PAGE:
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“It’s not that they’re entirely noncommittal, it’s just that they’re nimble and open to change.” It’s not a new concept, entirely.
In the 1970s, the anthropologist Margaret Mead predicted the growing popularity of “serial monogamy,” involving a string of monogamous marriages.
In total, nearly half of all of those surveyed, ages 18 to 49 — and 53% of millennials — thought marriage vows should be renewed, and nearly 40% said they believed the “till death do us part” vow should be abolished. Unions you can test and deglitch, work out kinks or simply abandon course without consequence.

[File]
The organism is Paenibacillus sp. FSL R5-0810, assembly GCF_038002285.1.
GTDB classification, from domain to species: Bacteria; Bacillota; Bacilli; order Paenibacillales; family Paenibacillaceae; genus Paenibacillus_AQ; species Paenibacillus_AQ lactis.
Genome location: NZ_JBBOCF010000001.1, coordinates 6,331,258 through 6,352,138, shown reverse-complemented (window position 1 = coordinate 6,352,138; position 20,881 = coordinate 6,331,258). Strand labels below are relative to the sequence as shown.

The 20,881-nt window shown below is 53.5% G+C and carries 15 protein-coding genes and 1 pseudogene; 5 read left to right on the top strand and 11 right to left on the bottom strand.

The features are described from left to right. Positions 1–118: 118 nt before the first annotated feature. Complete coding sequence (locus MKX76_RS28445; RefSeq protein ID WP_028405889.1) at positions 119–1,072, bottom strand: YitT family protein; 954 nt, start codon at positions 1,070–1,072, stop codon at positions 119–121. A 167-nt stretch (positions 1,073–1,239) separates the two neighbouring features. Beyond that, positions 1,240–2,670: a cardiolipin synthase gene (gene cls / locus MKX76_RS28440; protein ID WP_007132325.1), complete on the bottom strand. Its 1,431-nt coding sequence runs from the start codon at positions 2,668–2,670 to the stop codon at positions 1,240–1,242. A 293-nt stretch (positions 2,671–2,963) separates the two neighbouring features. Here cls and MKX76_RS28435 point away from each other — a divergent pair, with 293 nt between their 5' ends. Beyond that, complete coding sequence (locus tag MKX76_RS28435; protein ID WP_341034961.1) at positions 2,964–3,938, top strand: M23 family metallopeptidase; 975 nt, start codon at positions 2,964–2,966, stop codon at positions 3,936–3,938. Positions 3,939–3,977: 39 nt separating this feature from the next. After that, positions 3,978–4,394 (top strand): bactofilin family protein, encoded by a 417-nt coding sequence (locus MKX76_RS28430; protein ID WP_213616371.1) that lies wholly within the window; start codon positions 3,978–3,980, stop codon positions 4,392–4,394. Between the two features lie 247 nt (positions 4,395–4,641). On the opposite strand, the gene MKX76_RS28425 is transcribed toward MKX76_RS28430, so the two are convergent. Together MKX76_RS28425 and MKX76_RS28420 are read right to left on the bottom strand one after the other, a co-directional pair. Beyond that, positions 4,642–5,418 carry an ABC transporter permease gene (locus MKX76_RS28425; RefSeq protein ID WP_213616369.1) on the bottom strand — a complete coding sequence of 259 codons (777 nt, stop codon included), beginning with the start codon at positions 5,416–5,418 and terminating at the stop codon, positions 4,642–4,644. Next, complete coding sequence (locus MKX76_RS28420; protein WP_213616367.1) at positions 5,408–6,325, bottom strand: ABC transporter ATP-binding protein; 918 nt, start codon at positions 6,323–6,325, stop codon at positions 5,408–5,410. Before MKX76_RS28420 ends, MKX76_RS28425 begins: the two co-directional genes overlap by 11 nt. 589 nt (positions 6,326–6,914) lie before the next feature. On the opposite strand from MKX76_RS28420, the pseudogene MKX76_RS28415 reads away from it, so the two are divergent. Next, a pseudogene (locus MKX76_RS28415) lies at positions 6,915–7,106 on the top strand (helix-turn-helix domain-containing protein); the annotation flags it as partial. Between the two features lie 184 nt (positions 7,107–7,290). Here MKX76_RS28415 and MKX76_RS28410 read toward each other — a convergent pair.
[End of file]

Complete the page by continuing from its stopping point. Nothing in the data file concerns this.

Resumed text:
It’s a joke, kind of — except that when it comes to millennials and marriage, the beta test may be par for the course. For a generation reared on technology, overwhelmed by choice, feedback and constant FOMO, isn’t , which premiered on USA Network last week, trend researchers asked 1,000 people about their attitudes toward marriage.percent said they’d be open to trying what researchers dubbed the “real estate” approach — marriage licenses granted on a five-, seven-, 10- or 30-year ARM, after which the terms must be renegotiated.